It was this temper of mind that rendered the return of the prodigal son so successful; and a sinner thus disposed need not doubt of all needful help to secure his safe retreat, from him who has assured us, for our greater encouragement, that he rejoiceth more at the finding one lost sheep, than for ninety and nine that never went astray.

Wherefore, whatever temptations a sinner may comply with, to forsake the paths of God's commandments, and wander in the ways of sin, let him have a care of wholly forgetting his obligations of obedience to God, and quite throwing off all sense of his duty; that is, let him have a care of a hardened heart and a seared conscience, of making a mock at sin, and laughing and drolling upon religion, and deriding those that make more conscience of their ways than he does, and advise him better; for this is the way to fix him irrecoverably in vile courses, and will make all methods to reclaim him ineffectual: it will at length bring upon him an utter oblivion to every thing that is good, and seal him up to destruction.

m Psalm cxix. ult.

And what a miserable hopeless condition are they in who have sinned themselves into an insensibility of their sad state, and have not only wandered beyond all possibility of returning of themselves, but cannot so much as cry out to the good Shepherd to seek and save them, having quite forgotten all things that are religious and good !

Indeed there will be a time when their consciences shall be awakened from this dead sleep; and then they will call and cry, in the bitterness of their souls, for mercy: but then, alas! it will be too late. They have let slip the happy opportunity of grace and salvation that once was put into their hands; and then there will be no retrieving it, but submit they must to the dreadful punishment which their incorrigible wickedness has deserved.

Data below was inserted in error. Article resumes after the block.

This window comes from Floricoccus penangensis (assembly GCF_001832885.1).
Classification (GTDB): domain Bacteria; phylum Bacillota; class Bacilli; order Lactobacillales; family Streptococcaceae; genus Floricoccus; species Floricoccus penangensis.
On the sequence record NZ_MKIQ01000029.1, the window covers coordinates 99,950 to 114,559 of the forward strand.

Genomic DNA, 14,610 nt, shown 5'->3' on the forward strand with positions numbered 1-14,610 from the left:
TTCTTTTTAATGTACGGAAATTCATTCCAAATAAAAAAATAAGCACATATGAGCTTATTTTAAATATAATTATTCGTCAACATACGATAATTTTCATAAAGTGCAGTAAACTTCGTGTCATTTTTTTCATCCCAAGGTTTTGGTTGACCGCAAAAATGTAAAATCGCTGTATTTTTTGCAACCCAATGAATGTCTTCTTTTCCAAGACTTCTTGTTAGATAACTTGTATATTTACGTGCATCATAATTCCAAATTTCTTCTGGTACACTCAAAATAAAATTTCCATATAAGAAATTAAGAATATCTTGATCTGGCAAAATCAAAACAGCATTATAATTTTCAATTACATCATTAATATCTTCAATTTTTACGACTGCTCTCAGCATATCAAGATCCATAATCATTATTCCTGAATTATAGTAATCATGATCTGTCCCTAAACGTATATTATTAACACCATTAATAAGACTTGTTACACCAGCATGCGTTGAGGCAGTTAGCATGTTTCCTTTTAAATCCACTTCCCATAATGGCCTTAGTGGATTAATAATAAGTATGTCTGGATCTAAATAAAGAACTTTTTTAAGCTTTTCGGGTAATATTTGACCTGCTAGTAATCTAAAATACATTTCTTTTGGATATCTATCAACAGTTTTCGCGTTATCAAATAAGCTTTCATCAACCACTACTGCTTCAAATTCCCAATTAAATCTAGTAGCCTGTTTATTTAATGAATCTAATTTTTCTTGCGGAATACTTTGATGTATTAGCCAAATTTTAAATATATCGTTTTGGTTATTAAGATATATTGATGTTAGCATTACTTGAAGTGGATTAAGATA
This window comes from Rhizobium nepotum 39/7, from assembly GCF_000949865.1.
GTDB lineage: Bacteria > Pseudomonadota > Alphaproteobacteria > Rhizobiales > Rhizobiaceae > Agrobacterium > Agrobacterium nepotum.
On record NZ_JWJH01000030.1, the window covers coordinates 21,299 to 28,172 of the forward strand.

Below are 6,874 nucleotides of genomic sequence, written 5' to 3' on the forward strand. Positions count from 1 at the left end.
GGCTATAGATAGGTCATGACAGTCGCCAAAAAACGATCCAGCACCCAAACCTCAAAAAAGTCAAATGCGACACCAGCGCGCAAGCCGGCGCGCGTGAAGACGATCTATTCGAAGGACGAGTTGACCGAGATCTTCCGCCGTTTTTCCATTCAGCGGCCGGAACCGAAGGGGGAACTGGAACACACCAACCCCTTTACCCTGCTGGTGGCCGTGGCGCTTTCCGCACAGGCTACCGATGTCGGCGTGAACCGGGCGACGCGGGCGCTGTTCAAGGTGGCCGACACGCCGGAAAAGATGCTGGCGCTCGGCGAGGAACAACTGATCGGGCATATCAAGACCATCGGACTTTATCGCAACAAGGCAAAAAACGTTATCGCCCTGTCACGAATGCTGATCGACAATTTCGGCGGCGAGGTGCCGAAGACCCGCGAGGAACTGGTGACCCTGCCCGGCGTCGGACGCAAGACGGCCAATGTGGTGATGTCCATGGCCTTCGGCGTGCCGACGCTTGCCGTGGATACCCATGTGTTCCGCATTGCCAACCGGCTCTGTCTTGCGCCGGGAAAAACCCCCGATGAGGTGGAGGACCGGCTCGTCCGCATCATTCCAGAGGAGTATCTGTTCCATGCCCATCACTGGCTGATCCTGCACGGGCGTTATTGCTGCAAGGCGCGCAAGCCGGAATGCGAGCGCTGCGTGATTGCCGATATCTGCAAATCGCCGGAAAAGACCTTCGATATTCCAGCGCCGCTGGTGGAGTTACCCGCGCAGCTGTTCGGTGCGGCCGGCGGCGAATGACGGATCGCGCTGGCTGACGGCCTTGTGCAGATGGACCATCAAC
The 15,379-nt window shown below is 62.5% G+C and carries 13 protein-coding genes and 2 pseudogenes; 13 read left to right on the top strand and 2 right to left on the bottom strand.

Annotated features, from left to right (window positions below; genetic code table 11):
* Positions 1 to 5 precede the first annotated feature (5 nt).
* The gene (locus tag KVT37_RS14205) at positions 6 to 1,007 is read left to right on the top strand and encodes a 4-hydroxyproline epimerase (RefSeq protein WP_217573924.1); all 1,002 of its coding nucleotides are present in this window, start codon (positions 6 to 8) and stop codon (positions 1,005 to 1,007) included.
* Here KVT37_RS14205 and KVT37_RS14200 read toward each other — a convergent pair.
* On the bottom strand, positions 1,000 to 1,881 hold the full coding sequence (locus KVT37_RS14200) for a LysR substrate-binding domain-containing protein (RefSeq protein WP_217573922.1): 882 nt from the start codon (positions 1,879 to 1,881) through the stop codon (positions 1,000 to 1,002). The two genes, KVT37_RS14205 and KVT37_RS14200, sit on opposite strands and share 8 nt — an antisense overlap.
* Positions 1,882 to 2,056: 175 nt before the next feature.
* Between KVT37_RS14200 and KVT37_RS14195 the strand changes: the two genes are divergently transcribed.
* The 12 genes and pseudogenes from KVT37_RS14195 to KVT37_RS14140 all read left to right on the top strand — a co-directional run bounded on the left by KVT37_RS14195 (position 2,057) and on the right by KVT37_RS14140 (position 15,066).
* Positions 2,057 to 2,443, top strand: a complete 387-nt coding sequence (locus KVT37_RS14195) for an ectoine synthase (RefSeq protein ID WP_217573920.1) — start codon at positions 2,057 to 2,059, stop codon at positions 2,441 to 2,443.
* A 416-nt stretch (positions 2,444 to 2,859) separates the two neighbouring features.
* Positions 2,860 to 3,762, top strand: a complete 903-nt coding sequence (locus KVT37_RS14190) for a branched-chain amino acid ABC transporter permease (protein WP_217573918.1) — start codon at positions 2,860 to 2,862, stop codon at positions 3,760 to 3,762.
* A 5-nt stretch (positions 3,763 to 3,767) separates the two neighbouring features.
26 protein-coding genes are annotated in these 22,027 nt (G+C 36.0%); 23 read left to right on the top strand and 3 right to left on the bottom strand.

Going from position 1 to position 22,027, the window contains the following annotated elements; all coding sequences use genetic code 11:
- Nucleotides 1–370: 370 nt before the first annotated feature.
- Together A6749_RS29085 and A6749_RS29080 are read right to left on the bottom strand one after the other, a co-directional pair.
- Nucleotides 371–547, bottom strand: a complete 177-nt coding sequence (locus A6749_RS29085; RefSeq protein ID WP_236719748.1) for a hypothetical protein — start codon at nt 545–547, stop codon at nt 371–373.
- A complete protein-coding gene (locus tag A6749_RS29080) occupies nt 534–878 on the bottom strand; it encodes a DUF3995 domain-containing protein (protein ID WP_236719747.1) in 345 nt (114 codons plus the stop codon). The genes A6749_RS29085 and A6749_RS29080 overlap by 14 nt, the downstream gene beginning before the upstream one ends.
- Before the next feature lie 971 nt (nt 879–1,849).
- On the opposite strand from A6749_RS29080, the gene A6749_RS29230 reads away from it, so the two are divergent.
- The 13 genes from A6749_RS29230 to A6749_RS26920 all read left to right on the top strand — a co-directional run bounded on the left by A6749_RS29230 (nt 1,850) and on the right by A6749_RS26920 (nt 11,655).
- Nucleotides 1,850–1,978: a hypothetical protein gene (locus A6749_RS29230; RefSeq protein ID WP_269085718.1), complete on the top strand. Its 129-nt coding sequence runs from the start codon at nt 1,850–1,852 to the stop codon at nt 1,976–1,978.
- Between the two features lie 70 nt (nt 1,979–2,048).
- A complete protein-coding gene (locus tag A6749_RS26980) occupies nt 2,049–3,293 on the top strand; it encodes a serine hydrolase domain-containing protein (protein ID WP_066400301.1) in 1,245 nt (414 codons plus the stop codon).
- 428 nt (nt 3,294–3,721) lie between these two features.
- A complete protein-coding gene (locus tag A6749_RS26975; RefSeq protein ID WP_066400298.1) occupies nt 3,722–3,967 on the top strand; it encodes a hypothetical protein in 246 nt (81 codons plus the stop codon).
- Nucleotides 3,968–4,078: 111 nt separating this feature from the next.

This is a very melancholy consideration, but it is a very true one; and may we all so seriously lay it to heart now, as to prevent our experiencing the truth of it hereafter!

And let us imitate the good shepherd in the parable; and, as far as in us lies, endeavour to reduce our wandering brother; and, by affectionate advice and friendly reproof, to make him sensible of his lost condition, unless he returns by a speedy repentance, and bring him off from those vicious practices which, if persisted in, will certainly bring him to ruin. This we may all of us do in some measure, not the clergy only, but the laity too; and it is every one's duty not to suffer sin upon his neighbour », but to rebuke him for it; and if the law of Moses obliged us to this, much more does the law of Christ. And nothing can be a greater charity, nor a work more acceptable to God and our blessed Saviour, than to convert a sinner from the error of his ways, and save a soul from eternal death. This is to be workers together with him for the good of mankind : it shews that we are animated with the same spirit, and are sincerely desirous that the kingdom of Christ may flourish, and that all may be obedient sheep under the government of the great good Shepherd, Jesus Christ.

It is true, this good work must be managed with discretion, if we would have it thoroughly successful; and the time, the manner, the person, and other incidental things, must be considered, to carry it on smoothly and without offence. But, after all, we may be too nice and curious in this matter, as well as too downright and blunt; and more good a great deal might we this way do one another than we do, were we not too much afraid of disobliging. Indeed it is an ungrateful office to tell people of their faults, and they cannot tell how to bear it even from those who have the highest authority for doing it, the bishops and pastors of Christ's flock, much less from those who are upon a level with themselves, and only sheep, as they are. However, he that truly

n Lev. xix. 17.